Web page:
The elephants romped through the midterm elections.
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Triumphant Republicans have now picked up seats in the House and seized control of the Senate, for the first time in a decade.
So, what’s the takeaway for investors?
In short, a GOP-controlled Congress means new legislative priorities that could affect industries, corporate earnings, and share prices.
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Here are five areas to watch:
With Senate Republican Mitch McConnell positioned as the new Senate Majority Leader, the GOP will likely have the votes to put the long-delayed Keystone XL oil pipeline up for a vote as part of a government spending or transportation bill, and possibly force Obama’s hand.
Democrats have opted to move slowly on the $10 billion Keystone project to connect Canadian oil sands with U.S. refineries, thanks to stiff opposition from environmental groups.
On top of that, Republicans want to open the controversial Arctic National Wildlife Refuge to oil and gas exploration. That could be a plus for energy stocks such as Schlumberger (SLB), Duke Energy (DUK) and Exxon Mobil (XOM).
These companies and others are currently saddled with a 2.3% tax to help underwrite the Affordable Care Act (Obamacare). Republican leaders want to repeal the levy and might now be able to attract enough Democrats disenchanted with the provision to get it done.
President Obama could go along if he’s offered concessions for other parts of his agenda such as immigration and infrastructure spending.
Even before the mid-terms, weapons makers such as Lockheed Martin (LMT), Raytheon (RTN), General Dynamics (GD) and Northrop Grumman (NOC) have seen big jumps in their share prices since early August, thanks to increased U.S. military spending to defeat ISIS.
Republicans have traditionally been big advocates of increased defense spending and now they control Congress. That should provide another tailwind for defense stocks.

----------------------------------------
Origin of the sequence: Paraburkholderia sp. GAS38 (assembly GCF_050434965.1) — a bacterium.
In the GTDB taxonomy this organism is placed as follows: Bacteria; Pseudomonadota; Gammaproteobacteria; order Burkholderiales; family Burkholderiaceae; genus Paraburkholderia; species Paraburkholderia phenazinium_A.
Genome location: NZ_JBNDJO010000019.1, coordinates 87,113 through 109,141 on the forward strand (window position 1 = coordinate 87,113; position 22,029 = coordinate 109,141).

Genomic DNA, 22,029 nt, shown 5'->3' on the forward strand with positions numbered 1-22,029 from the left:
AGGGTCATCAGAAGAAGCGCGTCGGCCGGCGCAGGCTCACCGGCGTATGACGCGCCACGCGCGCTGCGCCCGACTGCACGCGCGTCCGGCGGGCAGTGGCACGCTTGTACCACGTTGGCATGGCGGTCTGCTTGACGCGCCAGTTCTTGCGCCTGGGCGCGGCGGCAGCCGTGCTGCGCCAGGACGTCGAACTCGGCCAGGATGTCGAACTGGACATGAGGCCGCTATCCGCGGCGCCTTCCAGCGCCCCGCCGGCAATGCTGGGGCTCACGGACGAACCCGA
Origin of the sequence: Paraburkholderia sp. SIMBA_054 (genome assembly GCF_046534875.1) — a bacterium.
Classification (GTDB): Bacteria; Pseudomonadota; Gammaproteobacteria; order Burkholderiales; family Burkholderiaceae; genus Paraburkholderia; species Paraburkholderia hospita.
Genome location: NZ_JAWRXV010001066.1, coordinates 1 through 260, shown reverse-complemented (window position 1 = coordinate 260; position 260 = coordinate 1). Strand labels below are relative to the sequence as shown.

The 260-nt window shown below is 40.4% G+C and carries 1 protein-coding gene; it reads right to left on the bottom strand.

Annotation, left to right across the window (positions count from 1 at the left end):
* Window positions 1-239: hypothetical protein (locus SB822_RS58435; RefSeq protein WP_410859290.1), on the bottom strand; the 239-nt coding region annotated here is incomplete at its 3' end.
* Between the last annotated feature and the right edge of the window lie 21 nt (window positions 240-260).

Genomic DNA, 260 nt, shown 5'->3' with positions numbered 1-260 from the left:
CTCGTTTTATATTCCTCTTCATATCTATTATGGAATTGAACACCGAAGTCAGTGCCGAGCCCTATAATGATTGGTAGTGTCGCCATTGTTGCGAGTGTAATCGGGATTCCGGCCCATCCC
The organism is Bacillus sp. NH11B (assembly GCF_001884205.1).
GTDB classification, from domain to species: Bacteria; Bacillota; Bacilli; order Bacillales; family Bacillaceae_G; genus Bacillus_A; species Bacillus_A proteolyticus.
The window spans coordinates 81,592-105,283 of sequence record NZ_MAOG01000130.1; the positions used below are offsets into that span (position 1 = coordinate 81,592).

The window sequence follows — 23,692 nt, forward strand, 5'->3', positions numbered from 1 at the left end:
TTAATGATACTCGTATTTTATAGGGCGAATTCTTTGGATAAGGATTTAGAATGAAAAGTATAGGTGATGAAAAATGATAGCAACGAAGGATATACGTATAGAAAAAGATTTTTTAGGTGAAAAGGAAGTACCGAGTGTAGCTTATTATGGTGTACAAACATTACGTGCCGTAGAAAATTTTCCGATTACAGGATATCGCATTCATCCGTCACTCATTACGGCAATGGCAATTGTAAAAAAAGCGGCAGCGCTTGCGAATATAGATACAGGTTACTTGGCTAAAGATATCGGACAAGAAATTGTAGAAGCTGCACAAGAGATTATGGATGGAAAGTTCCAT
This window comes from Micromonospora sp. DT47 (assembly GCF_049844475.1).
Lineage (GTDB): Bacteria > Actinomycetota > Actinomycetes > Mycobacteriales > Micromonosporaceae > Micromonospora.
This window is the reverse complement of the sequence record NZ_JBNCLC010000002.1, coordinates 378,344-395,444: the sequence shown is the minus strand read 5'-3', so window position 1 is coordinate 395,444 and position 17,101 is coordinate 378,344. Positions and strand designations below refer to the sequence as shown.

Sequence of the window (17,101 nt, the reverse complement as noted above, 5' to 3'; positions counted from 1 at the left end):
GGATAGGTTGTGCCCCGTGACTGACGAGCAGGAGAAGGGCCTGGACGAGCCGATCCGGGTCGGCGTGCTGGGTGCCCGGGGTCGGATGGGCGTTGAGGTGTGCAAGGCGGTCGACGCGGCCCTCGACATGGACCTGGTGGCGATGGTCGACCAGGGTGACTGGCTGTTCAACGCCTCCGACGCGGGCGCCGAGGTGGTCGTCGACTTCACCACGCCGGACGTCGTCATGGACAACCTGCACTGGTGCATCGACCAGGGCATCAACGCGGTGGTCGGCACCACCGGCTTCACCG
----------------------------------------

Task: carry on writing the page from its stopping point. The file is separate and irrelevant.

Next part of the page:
Since the financial crisis, Congressional Democrats and the White House have favored increased regulation and oversight of the financial services, accounting and insurance industries.
That resulted in the creation of the Consumer Financial Protection Bureau (CFPB) and the Dodd-Frank law, whose provisions are still being formulated by government bureaucrats at the Security and Exchange Commission and other agencies.
It would be tough for Republicans to ditch the CFPB, but the GOP could reduce Dodd-Frank provisions that some claim have increased business costs and restricted big Wall Street firms (which spent huge sums to support GOP candidates in the mid-terms).
Wall Street lobbyists want help easing the capital requirements for large insurance companies, limiting the power of the CFPB and lightening up on the regulatory scrutiny faced by banks deemed too big to fail.
Republicans can no longer be the “party of no” as 2016 presidential elections loom. Meanwhile, the President may be looking for more legislative accomplishments to burnish his legacy. This could open the way for a modest deal on tax reform.
Neither party is crazy about U.S. companies hoarding profits abroad or relocating their headquarters overseas to avoid U.S. taxes.
One possible scenario is that both sides cut a deal to slash America’s corporate tax rates while imposing a minimum tax on foreign earnings.
The really (bipartisan) good news
Regardless of what happens in Congress,history shows that stocks usually head up in the 12 months following a mid-term election regardless of which political party prevails.
Since 1946, the market has gained 15.3% on average in the first six months after a midterm, and 17.5% on average a year out.
Onward to 2016!
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